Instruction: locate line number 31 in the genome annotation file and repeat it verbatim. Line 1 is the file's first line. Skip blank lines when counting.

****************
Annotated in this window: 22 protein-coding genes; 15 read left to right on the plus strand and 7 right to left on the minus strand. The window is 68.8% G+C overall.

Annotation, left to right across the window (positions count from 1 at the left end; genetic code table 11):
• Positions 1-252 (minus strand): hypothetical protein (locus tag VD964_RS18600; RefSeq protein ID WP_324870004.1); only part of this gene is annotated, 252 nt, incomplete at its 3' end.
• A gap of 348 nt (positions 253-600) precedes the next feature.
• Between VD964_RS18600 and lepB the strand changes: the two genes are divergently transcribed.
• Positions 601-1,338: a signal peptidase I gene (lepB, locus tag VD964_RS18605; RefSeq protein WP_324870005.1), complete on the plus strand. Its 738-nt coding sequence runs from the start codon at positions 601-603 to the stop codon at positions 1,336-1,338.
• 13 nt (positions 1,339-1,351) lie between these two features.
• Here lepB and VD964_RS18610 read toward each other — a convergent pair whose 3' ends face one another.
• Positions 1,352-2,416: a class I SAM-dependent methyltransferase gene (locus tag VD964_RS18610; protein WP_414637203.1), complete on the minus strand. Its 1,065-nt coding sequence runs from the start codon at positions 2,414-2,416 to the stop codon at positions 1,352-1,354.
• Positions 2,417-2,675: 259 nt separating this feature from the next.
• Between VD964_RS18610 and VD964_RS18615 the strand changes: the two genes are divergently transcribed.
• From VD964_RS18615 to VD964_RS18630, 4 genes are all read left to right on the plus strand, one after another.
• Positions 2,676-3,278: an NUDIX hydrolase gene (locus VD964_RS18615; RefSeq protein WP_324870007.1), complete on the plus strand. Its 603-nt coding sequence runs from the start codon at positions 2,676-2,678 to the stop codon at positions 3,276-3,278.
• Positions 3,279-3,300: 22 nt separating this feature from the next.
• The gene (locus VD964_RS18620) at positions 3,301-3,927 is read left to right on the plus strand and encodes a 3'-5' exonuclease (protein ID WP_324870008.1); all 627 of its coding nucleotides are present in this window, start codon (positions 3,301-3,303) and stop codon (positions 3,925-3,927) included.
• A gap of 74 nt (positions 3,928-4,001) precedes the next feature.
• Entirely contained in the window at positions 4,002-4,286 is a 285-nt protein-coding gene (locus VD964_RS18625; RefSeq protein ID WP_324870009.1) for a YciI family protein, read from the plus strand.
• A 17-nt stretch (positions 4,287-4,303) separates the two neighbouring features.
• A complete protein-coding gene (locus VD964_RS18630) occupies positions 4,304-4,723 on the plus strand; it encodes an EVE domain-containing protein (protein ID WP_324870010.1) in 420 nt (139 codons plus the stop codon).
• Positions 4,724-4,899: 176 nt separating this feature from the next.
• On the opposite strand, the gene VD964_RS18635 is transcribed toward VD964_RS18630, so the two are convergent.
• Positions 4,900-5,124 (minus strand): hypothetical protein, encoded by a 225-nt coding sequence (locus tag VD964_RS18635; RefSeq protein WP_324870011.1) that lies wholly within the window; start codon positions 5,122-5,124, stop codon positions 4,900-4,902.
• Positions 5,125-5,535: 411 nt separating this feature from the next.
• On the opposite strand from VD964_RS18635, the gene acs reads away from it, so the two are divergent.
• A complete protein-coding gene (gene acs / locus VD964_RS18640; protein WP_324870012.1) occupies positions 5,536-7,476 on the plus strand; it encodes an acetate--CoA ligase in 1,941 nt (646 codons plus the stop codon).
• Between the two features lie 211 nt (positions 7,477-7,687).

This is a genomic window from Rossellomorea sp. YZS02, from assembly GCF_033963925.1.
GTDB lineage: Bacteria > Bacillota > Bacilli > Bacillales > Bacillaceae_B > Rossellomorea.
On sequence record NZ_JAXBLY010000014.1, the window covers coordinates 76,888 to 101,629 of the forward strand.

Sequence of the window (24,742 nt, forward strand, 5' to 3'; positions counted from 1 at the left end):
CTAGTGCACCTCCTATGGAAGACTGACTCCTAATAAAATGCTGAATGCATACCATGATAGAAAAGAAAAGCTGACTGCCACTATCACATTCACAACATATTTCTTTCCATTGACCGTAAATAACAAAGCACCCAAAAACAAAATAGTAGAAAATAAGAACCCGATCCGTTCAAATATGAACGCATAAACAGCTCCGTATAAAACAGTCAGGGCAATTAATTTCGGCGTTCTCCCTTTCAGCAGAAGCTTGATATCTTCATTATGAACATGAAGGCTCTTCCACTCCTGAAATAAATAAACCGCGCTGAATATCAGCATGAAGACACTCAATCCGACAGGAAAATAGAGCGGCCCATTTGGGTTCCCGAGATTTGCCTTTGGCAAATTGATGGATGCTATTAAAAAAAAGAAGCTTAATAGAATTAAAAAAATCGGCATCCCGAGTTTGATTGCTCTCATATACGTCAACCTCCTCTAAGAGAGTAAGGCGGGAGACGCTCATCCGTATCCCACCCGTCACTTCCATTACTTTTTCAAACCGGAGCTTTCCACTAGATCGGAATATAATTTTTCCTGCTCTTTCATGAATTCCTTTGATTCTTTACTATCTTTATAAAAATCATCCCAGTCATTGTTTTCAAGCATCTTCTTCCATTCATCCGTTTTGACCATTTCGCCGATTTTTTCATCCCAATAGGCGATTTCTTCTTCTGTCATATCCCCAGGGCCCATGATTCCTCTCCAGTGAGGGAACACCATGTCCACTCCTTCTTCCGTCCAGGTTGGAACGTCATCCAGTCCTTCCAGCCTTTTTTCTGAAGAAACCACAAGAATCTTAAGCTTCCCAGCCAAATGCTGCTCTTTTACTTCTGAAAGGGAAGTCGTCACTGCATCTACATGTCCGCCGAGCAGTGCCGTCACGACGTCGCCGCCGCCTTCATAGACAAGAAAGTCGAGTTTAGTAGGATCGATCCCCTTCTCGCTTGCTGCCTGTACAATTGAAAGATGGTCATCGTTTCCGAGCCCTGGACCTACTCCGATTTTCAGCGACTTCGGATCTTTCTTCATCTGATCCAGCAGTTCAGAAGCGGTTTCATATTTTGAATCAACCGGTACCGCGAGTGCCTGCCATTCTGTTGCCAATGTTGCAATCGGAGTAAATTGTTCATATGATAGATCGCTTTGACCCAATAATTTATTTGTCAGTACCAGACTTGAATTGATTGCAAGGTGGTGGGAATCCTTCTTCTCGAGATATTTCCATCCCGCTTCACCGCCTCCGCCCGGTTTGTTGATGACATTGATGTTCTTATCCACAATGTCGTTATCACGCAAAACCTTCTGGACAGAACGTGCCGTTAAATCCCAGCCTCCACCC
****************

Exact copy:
CTAGTGCACCTCCTATGGAAGACTGACTCCTAATAAAATGCTGAATGCATACCATGATAGAAAAGAAAAGCTGACTGCCACTATCACATTCACAACATATTTCTTTCCATTGACCGTAAATAACAAAGCACCCAAAAACAAAATAGTAGAAAATAAGAACCCGATCCGTTCAAATATGAACGCATAAACAGCTCCGTATAAAACAGTCAGGGCAATTAATTTCGGCGTTCTCCCTTTCAGCAGAAGCTTGATATCTTCATTATGAACATGAAGGCTCTTCCACTCCTGAAATAAATAAACCGCGCTGAATATCAGCATGAAGACACTCAATCCGACAGGAAAATAGAGCGGCCCATTTGGGTTCCCGAGATTTGCCTTTGGCAAATTGATGGATGCTATTAAAAAAAAGAAGCTTAATAGAATTAAAAAAATCGGCATCCCGAGTTTGATTGCTCTCATATACGTCAACCTCCTCTAAGAGAGTAAGGCGGGAGACGCTCATCCGTATCCCACCCGTCACTTCCATTACTTTTTCAAACCGGAGCTTTCCACTAGATCGGAATATAATTTTTCCTGCTCTTTCATGAATTCCTTTGATTCTTTACTATCTTTATAAAAATCATCCCAGTCATTGTTTTCAAGCATCTTCTTCCATTCATCCGTTTTGACCATTTCGCCGATTTTTTCATCCCAATAGGCGATTTCTTCTTCTGTCATATCCCCAGGGCCCATGATTCCTCTCCAGTGAGGGAACACCATGTCCACTCCTTCTTCCGTCCAGGTTGGAACGTCATCCAGTCCTTCCAGCCTTTTTTCTGAAGAAACCACAAGAATCTTAAGCTTCCCAGCCAAATGCTGCTCTTTTACTTCTGAAAGGGAAGTCGTCACTGCATCTACATGTCCGCCGAGCAGTGCCGTCACGACGTCGCCGCCGCCTTCATAGACAAGAAAGTCGAGTTTAGTAGGATCGATCCCCTTCTCGCTTGCTGCCTGTACAATTGAAAGATGGTCATCGTTTCCGAGCCCTGGACCTACTCCGATTTTCAGCGACTTCGGATCTTTCTTCATCTGATCCAGCAGTTCAGAAGCGGTTTCATATTTTGAATCAACCGGTACCGCGAGTGCCTGCCATTCTGTTGCCAATGTTGCAATCGGAGTAAATTGTTCATATGATAGATCGCTTTGACCCAATAATTTATTTGTCAGTACCAGACTTGAATTGATTGCAAGGTGGTGGGAATCCTTCTTCTCGAGATATTTCCATCCCGCTTCACCGCCTCCGCCCGGTTTGTTGATGACATTGATGTTCTTATCCACAATGTCGTTATCACGCAAAACCTTCTGGACAGAACGTGCCGTTAAATCCCAGCCTCCACCC